IFT members Leslie Herzog and Jacqueline Beckley have been involved with food science department leadership boards during the past three decades at Cornell University, Michigan State University, University of California, Davis, and University of Massachusetts.
Food science leadership boards got their start in the early 1990s, envisioned as a way to offer more feedback to food science programs. These boards potentially can provide a number of vital benefits to students, faculty, staff, and the university at large. Yet over the years, some boards have become little more than unstructured groups of people with ties to the department, rather than proactive organizations with a viable mission and purpose.
How can leadership boards use their time together wisely and make significant differences at their institutions? After spending 40-plus years collectively serving on boards and listening to faculty, staff, and students talk about their experiences positively and not so positively, we have some thoughts to share. Let’s start by looking at why it’s advantageous to create a food science leadership board in the first place.
Supporting the Food Science Department
Although its role may change over time as the department changes, the board is there to help meet the needs of the food science department chair. That can include:
The leadership board’s specific responsibilities can run the gamut, depending on how hands on the department wants members to be. Here are some common and valuable tasks that board members can carry out:
Selecting Board Members
We believe the ideal leadership board size is about 25 members. That’s a large enough group to get things done and provide a somewhat broad representation of ideas without creating huge organization/management issues. We have been involved with leadership boards ranging from seven members, which is too small, to those with as many as 40 members, which may be too large and requires good management between the department and the member leadership.
Most people on the board should have had some affiliation with the department or university, or they should be from companies with a previous department affiliation or that are located in the same state as the department. This ensures that board members have some understanding of the unique role the department plays in the school or state.
Some leadership boards have a nomination committee to identify potential board candidates and make recommendations to the department chair. Others rely on the department chair and faculty to identify potential board members, who then are vetted through the college’s administration before being approached to serve on the board.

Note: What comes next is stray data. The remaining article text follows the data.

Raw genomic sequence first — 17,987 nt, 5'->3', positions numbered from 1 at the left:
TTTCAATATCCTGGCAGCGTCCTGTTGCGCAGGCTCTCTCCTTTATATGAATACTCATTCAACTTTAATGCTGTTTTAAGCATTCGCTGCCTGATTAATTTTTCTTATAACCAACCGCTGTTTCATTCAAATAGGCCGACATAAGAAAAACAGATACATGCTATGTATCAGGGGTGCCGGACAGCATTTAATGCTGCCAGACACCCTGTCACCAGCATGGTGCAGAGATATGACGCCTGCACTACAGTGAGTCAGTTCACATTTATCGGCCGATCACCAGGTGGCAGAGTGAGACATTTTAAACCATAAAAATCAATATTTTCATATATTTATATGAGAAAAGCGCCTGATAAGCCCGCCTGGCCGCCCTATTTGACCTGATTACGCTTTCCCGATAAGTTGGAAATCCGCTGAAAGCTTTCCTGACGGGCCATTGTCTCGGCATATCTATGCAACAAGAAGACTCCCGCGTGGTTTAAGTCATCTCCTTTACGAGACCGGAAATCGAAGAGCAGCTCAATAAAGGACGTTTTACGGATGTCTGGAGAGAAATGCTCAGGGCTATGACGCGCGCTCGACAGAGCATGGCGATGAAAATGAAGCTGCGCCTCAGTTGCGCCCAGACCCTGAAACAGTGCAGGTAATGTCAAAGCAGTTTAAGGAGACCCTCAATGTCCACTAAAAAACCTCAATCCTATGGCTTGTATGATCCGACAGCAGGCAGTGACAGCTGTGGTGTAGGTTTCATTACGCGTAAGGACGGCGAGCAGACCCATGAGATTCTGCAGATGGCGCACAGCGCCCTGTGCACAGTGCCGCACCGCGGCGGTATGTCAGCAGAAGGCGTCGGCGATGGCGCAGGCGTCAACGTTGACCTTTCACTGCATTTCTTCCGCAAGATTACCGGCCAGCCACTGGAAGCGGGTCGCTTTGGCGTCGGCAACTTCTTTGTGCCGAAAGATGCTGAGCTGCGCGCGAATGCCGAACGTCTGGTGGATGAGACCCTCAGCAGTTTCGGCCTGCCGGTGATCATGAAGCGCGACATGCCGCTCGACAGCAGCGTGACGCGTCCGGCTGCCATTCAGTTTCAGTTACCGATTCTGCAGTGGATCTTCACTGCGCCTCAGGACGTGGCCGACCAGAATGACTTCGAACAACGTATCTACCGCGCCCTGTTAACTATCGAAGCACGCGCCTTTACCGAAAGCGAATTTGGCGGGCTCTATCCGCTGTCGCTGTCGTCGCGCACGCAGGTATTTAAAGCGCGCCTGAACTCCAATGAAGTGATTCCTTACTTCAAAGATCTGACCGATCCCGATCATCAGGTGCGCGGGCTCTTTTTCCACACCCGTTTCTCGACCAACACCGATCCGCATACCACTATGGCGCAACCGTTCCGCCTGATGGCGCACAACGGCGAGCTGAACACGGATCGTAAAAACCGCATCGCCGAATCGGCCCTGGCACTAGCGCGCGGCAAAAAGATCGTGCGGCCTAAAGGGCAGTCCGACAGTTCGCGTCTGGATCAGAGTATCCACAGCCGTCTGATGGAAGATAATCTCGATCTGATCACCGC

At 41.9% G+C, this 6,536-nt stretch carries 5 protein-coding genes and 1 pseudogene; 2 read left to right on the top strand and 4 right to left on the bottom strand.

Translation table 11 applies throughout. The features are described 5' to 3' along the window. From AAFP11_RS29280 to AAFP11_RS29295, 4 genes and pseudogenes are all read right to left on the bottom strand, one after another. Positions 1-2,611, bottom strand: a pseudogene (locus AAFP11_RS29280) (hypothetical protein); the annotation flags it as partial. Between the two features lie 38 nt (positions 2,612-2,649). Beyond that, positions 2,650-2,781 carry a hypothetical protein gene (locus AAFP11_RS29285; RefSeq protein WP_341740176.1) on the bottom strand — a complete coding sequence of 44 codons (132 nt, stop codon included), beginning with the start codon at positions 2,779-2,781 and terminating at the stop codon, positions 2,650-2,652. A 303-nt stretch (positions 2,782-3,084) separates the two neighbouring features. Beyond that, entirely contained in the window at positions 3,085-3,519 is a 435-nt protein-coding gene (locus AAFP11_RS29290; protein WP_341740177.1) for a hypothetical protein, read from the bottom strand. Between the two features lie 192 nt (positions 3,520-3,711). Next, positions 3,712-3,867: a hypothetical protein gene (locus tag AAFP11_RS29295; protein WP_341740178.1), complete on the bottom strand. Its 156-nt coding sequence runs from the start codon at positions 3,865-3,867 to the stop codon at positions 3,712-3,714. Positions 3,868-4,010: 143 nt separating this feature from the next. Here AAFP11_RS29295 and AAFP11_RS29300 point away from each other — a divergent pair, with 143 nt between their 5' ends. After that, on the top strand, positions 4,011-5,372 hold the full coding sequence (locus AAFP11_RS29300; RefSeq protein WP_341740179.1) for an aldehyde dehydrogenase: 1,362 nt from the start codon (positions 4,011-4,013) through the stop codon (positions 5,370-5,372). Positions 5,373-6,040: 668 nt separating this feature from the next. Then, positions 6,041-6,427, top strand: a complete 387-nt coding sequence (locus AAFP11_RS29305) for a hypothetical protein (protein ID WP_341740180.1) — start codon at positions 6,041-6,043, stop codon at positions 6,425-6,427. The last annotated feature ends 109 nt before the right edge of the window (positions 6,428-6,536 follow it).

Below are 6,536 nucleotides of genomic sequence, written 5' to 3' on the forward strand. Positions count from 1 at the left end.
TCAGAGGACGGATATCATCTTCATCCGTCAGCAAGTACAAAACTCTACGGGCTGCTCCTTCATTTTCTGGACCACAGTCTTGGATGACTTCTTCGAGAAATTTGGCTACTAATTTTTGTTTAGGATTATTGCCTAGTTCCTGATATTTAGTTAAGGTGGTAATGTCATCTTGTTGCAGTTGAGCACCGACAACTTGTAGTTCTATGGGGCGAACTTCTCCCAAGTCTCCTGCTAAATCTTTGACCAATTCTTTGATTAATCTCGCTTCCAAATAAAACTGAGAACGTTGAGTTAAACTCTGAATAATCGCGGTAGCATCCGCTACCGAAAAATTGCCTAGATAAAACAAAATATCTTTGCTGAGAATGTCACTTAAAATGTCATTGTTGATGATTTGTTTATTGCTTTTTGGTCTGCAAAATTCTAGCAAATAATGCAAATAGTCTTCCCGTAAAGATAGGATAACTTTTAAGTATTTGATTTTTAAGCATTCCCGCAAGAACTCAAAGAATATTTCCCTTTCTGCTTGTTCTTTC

Each member should plan to serve for three to four years, the general membership term among leadership boards, with reappointment decided by the department chair. Having members with multiple terms on the leadership board can be valuable as long as they are making continuing contributions to both the department and the board.
A three-chair board model where each role lasts for two years seems to work best: chair, chair-elect, and past chair. This structure enables excellent continuity while providing for overlap in case someone is unable to attend a board meeting.
Creating a Charter
Every leadership board needs a charter, usually a one- to two-page document that is updated at least every five years. Download a template to get your charter started today (pdf or Word doc). The charter should contain these elements:
The leadership board mission statement should directly tie into the mission statement of the food science department, such as this example:
The mission of the Department of Food Science Leadership Board is to provide guidance and consultation to the department faculty and students, to enable best in class food science education through members’ advice, mentorship, career resources, and industry leadership. We build a bright future for the food industry.
Charters typically also identify subcommittees that can address specific issues, gather between meetings, and provide updates at meetings of the complete board. These subcommittees might cover issues like student engagement, nominations, philanthropy, outreach, and mentoring.
Ongoing Opportunities for Boards
Every food science department is different, of course, but over the years we have seen some innovative leadership board initiatives that served their departments well:
Several years ago, at the conclusion of a leadership board meeting, we approached the department chair and said, “How do you think the meeting went? Do you think you received $60,000 worth of advice from the board in the past 24 hours?” The chair looked kind of startled, so we explained: If the board were a group of 20 consultants/experts who had gathered for a 24-hour meeting, each of those leaders probably would charge a minimum of $3,000 a day, easily adding up to a tab of $60,000 (plus expenses). The chair had never thought about it that way before.
Leadership boards are a great way for those of us who believe in our profession to give back. If your department doesn’t have a leadership board, consider developing one. If your department already has a leadership board, consider making it even more of an active advocate for your program. Many industry and government leaders are just waiting to be asked to become leadership board members, and many leadership boards want to do more than they are currently being asked to do. Think of a leadership board as a contribution to the food science department’s endowment fund—everyone will benefit.
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